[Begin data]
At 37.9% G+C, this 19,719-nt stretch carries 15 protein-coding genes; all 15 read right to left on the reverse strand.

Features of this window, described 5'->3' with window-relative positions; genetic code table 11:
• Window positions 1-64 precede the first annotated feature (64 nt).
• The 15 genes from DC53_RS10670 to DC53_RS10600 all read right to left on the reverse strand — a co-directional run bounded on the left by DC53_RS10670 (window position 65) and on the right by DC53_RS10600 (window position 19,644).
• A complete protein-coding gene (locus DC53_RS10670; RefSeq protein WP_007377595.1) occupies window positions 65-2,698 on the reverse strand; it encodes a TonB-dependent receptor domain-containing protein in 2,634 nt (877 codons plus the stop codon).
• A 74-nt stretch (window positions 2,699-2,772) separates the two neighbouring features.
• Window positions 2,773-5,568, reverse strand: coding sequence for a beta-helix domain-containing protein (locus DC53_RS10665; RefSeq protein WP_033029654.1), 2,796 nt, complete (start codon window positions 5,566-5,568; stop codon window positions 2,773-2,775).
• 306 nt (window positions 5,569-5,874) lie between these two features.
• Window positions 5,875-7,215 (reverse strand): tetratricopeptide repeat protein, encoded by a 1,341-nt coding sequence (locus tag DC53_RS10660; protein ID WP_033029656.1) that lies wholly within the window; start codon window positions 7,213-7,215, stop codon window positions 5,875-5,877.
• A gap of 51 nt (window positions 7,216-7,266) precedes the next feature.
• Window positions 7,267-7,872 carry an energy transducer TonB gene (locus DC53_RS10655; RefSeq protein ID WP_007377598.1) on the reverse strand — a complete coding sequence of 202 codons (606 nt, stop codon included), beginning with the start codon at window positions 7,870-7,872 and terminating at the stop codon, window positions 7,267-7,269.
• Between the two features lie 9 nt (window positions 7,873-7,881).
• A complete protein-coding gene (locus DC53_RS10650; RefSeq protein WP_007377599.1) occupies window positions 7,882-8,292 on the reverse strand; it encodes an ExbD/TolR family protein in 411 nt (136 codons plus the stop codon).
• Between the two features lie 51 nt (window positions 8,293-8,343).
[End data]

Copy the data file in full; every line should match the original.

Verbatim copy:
At 37.9% G+C, this 19,719-nt stretch carries 15 protein-coding genes; all 15 read right to left on the reverse strand.

Features of this window, described 5'->3' with window-relative positions; genetic code table 11:
• Window positions 1-64 precede the first annotated feature (64 nt).
• The 15 genes from DC53_RS10670 to DC53_RS10600 all read right to left on the reverse strand — a co-directional run bounded on the left by DC53_RS10670 (window position 65) and on the right by DC53_RS10600 (window position 19,644).
• A complete protein-coding gene (locus DC53_RS10670; RefSeq protein WP_007377595.1) occupies window positions 65-2,698 on the reverse strand; it encodes a TonB-dependent receptor domain-containing protein in 2,634 nt (877 codons plus the stop codon).
• A 74-nt stretch (window positions 2,699-2,772) separates the two neighbouring features.
• Window positions 2,773-5,568, reverse strand: coding sequence for a beta-helix domain-containing protein (locus DC53_RS10665; RefSeq protein WP_033029654.1), 2,796 nt, complete (start codon window positions 5,566-5,568; stop codon window positions 2,773-2,775).
• 306 nt (window positions 5,569-5,874) lie between these two features.
• Window positions 5,875-7,215 (reverse strand): tetratricopeptide repeat protein, encoded by a 1,341-nt coding sequence (locus tag DC53_RS10660; protein ID WP_033029656.1) that lies wholly within the window; start codon window positions 7,213-7,215, stop codon window positions 5,875-5,877.
• A gap of 51 nt (window positions 7,216-7,266) precedes the next feature.
• Window positions 7,267-7,872 carry an energy transducer TonB gene (locus DC53_RS10655; RefSeq protein ID WP_007377598.1) on the reverse strand — a complete coding sequence of 202 codons (606 nt, stop codon included), beginning with the start codon at window positions 7,870-7,872 and terminating at the stop codon, window positions 7,267-7,269.
• Between the two features lie 9 nt (window positions 7,873-7,881).
• A complete protein-coding gene (locus DC53_RS10650; RefSeq protein WP_007377599.1) occupies window positions 7,882-8,292 on the reverse strand; it encodes an ExbD/TolR family protein in 411 nt (136 codons plus the stop codon).
• Between the two features lie 51 nt (window positions 8,293-8,343).